Québec City, 26 August 2013 – The leader of the Coalition Avenir Québec, François Legault, and the Second Opposition Group critic for culture and MNA for Montarville, Nathalie Roy, presented, on Monday, the Coalition Avenir Québec’s position with regards to the issue of religious accommodations. “We wish to offer Quebecers a responsible and balanced proposal. A proposal that respects the interests and aspirations of all Quebecers. We believe that it contains all the necessary elements required to rally a large majority of Quebecers who aspire to live together whilst insuring the vitality of the majority’s culture and heritage as well as the assets of an open and diverse society in North America”, declared M. Legault.
The leader of the Coalition Avenir Québec enumerated the proposals liable to guarantee the state’s neutrality.
He announced that his party was favorable to the recommendations put forth by the Bouchard-Taylor (BT) Commission aimed at prohibiting individuals who personify state authority such as judges, police officers and other peace officers from wearing religious symbols. To this list the Coalition will add school principals and teachers in primary and secondary schools in the public education system in light of the authority they command vis-à-vis students obliged to attend school. This provision was not planned for in the BT Commission’s report.
Mr. Legault specified that “the positions from which we wish to ban religious symbols are limited, but concern specifically state employees in position of authority. In light of the important powers and responsibilities entrusted to these individuals, it is necessary to insure that, in reality and in the eyes of the population, they exercise their functions in all neutrality and credibility. For us, teachers as well as primary and secondary school principals also meet this criterion”, explained François Legault.
The Coalition Avenir Québec also advocates for the establishment of a Charter of secularism in order to clarify each person’s rights and obligations in establishing clear guidelines that have been lacking in recent years.
The leader of the Coalition also pointed out that the services provided by the state of Québec will be given and received with faces uncovered for identification and security purposes.
One of the clearest illustrations of Quebecers subscribing to a profound common value is that of equality between men and women. Currently, the right to freedom of religion is recognized in the Charter of Human Rights and Freedoms as being equivalent to the right to equality between women and men. These rights are found to conflict at times. The inalienable principle of equality between men and women will always have to guide the courts in cases of religious accommodations requests. “For the Coalition Avenir Québec, the principle of equality between men and women must at all times be respected when a religious accommodation is permitted”, declared François Legault.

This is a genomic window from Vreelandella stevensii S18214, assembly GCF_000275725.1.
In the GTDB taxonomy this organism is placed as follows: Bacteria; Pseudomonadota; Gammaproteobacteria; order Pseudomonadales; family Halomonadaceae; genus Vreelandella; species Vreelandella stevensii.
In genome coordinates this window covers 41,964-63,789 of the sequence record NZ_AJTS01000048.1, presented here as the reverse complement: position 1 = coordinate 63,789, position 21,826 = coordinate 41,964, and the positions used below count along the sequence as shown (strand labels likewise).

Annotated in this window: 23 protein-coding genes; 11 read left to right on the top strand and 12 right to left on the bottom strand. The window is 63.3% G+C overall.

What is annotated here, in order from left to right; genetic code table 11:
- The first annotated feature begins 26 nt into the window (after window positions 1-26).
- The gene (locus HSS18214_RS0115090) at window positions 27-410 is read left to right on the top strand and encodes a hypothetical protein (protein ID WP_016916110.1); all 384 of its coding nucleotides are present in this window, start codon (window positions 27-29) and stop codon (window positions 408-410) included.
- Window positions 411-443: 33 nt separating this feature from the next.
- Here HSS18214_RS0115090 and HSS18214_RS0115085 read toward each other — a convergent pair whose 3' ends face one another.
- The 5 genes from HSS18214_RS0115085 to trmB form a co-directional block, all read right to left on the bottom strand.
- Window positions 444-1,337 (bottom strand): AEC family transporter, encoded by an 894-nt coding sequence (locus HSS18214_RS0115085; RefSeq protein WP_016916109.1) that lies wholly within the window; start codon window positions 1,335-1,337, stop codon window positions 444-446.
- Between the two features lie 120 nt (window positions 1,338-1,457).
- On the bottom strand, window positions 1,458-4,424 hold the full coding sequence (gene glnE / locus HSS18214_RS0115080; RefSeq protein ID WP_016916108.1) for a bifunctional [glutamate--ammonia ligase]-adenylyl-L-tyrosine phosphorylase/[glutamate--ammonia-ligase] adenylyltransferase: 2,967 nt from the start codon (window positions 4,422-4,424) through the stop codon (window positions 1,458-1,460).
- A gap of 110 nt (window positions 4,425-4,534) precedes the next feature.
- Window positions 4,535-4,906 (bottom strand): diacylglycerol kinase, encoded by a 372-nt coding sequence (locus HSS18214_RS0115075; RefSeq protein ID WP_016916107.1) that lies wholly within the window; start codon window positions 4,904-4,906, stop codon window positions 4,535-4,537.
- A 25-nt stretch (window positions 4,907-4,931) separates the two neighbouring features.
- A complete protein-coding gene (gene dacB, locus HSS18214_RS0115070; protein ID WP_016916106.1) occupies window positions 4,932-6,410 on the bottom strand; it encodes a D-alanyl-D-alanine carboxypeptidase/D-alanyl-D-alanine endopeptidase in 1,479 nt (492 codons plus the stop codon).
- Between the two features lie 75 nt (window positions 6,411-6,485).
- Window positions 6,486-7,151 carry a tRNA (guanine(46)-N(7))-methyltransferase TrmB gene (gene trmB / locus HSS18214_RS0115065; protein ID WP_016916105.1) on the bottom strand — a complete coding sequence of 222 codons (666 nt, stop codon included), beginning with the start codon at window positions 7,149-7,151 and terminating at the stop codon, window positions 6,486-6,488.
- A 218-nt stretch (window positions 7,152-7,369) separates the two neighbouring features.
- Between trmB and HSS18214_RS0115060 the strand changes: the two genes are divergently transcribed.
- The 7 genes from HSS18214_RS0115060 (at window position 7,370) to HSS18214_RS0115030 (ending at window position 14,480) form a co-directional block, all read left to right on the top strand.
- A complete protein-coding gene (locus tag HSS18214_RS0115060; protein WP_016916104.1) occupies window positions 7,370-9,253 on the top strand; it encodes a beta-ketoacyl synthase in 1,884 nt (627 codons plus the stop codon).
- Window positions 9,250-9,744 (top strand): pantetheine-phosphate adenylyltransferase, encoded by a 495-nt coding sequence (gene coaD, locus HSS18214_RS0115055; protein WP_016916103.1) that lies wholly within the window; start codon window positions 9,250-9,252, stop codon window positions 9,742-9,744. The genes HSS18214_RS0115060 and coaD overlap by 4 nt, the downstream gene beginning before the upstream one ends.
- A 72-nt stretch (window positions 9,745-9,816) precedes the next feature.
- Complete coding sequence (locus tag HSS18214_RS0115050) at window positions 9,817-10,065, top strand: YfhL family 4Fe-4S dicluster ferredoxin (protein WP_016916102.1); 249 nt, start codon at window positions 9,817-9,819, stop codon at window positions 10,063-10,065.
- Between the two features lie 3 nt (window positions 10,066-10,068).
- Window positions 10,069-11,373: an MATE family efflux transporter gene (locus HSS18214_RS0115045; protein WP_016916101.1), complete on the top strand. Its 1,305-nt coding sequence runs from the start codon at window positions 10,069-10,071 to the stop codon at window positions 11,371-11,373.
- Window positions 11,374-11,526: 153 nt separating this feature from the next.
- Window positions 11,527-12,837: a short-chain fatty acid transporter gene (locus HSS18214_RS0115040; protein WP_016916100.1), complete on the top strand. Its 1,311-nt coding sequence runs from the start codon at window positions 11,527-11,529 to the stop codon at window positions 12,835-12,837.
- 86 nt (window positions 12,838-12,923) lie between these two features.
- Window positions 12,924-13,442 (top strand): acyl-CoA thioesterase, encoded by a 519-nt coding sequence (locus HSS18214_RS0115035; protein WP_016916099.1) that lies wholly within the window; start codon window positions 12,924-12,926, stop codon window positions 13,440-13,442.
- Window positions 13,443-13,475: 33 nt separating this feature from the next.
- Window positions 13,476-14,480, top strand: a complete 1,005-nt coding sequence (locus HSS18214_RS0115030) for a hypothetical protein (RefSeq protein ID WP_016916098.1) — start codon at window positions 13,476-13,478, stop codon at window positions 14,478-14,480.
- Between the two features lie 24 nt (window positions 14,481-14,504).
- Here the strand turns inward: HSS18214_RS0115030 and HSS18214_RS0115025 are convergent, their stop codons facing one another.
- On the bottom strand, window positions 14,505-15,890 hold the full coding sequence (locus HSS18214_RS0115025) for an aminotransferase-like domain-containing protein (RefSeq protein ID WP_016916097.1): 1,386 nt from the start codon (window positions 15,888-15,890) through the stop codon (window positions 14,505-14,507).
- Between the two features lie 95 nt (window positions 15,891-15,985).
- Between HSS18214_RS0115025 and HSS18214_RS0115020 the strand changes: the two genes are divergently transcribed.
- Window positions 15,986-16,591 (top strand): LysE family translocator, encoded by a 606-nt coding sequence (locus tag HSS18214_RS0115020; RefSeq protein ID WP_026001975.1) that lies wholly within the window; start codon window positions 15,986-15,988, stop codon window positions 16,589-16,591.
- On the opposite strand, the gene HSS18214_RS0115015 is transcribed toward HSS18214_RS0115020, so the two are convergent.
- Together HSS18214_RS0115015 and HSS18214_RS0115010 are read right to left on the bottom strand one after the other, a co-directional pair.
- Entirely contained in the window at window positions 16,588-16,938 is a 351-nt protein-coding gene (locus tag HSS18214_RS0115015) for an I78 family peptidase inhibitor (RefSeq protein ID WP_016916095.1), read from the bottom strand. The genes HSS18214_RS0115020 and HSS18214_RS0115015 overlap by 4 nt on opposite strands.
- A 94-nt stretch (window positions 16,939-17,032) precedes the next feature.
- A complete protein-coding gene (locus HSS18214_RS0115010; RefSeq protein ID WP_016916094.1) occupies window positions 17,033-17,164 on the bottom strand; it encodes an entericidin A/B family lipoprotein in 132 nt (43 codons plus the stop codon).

For the Coalition Avenir Québec, guaranteeing the state’s neutrality is not incompatible with respect for Québec’s religious and cultural heritage.
“The presence of the crucifix at the National Assembly or of certain elements with religious connotations in public spaces such as town halls will not be affected by the measures that we propose. These objects have sometimes been there for several decades and are a part of Québec’s history and material culture. Traditional symbols associated with holidays like Christmas and Easter are also an integral part of Québec’s material culture. We cannot ban them on the grounds that they carry a religious connotation”, declared Nathalie Roy.
The leader of the Coalition Avenir Québec added that Quebecers were ready to establish a framework for religious accommodations to the benefit of all. He demanded that the PQ government quickly table a bill on the issue. “We’ve debated enough in Québec. It’s time to take action. The National Assembly will be able to hold consultations when it considers the bill”, the MNA for Montarville noted.
“Our proposals are balanced and based on principles that are largely shared by Quebecers. We have not seen the government’s final project, and we will be able to comment on it officially in due course. In the mean time, we have carefully crafted our proposal and we believe that it will benefit from a large consensus that should inspire the government for its proposals. For the good of Québec, and all Quebecers, we wish that this debate unfold calmly, serenely, and with mutual respect” concluded Mr. Legault.
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